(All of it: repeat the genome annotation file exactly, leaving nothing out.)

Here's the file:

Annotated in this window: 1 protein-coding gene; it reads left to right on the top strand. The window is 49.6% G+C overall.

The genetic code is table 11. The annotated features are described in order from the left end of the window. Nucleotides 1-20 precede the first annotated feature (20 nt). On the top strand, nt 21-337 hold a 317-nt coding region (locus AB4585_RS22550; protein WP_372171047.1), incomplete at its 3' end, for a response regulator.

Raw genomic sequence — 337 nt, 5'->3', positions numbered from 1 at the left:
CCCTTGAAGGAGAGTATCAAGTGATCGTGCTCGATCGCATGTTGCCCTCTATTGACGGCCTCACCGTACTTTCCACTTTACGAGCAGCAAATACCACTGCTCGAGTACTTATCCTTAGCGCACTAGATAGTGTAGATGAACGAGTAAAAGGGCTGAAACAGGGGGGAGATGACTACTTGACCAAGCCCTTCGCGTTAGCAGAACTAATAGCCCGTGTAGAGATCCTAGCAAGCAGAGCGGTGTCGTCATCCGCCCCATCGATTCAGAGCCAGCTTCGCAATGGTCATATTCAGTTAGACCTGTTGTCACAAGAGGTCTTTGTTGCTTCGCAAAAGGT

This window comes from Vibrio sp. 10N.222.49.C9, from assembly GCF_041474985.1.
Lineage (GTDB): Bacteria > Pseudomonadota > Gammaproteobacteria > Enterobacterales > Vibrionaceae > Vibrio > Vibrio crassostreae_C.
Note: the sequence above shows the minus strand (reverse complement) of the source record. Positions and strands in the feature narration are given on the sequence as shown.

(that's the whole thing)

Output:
Annotated in this window: 1 protein-coding gene; it reads left to right on the top strand. The window is 49.6% G+C overall.

The genetic code is table 11. The annotated features are described in order from the left end of the window. Nucleotides 1-20 precede the first annotated feature (20 nt). On the top strand, nt 21-337 hold a 317-nt coding region (locus AB4585_RS22550; protein WP_372171047.1), incomplete at its 3' end, for a response regulator.

Raw genomic sequence — 337 nt, 5'->3', positions numbered from 1 at the left:
CCCTTGAAGGAGAGTATCAAGTGATCGTGCTCGATCGCATGTTGCCCTCTATTGACGGCCTCACCGTACTTTCCACTTTACGAGCAGCAAATACCACTGCTCGAGTACTTATCCTTAGCGCACTAGATAGTGTAGATGAACGAGTAAAAGGGCTGAAACAGGGGGGAGATGACTACTTGACCAAGCCCTTCGCGTTAGCAGAACTAATAGCCCGTGTAGAGATCCTAGCAAGCAGAGCGGTGTCGTCATCCGCCCCATCGATTCAGAGCCAGCTTCGCAATGGTCATATTCAGTTAGACCTGTTGTCACAAGAGGTCTTTGTTGCTTCGCAAAAGGT

This window comes from Vibrio sp. 10N.222.49.C9, from assembly GCF_041474985.1.
Lineage (GTDB): Bacteria > Pseudomonadota > Gammaproteobacteria > Enterobacterales > Vibrionaceae > Vibrio > Vibrio crassostreae_C.
Note: the sequence above shows the minus strand (reverse complement) of the source record. Positions and strands in the feature narration are given on the sequence as shown.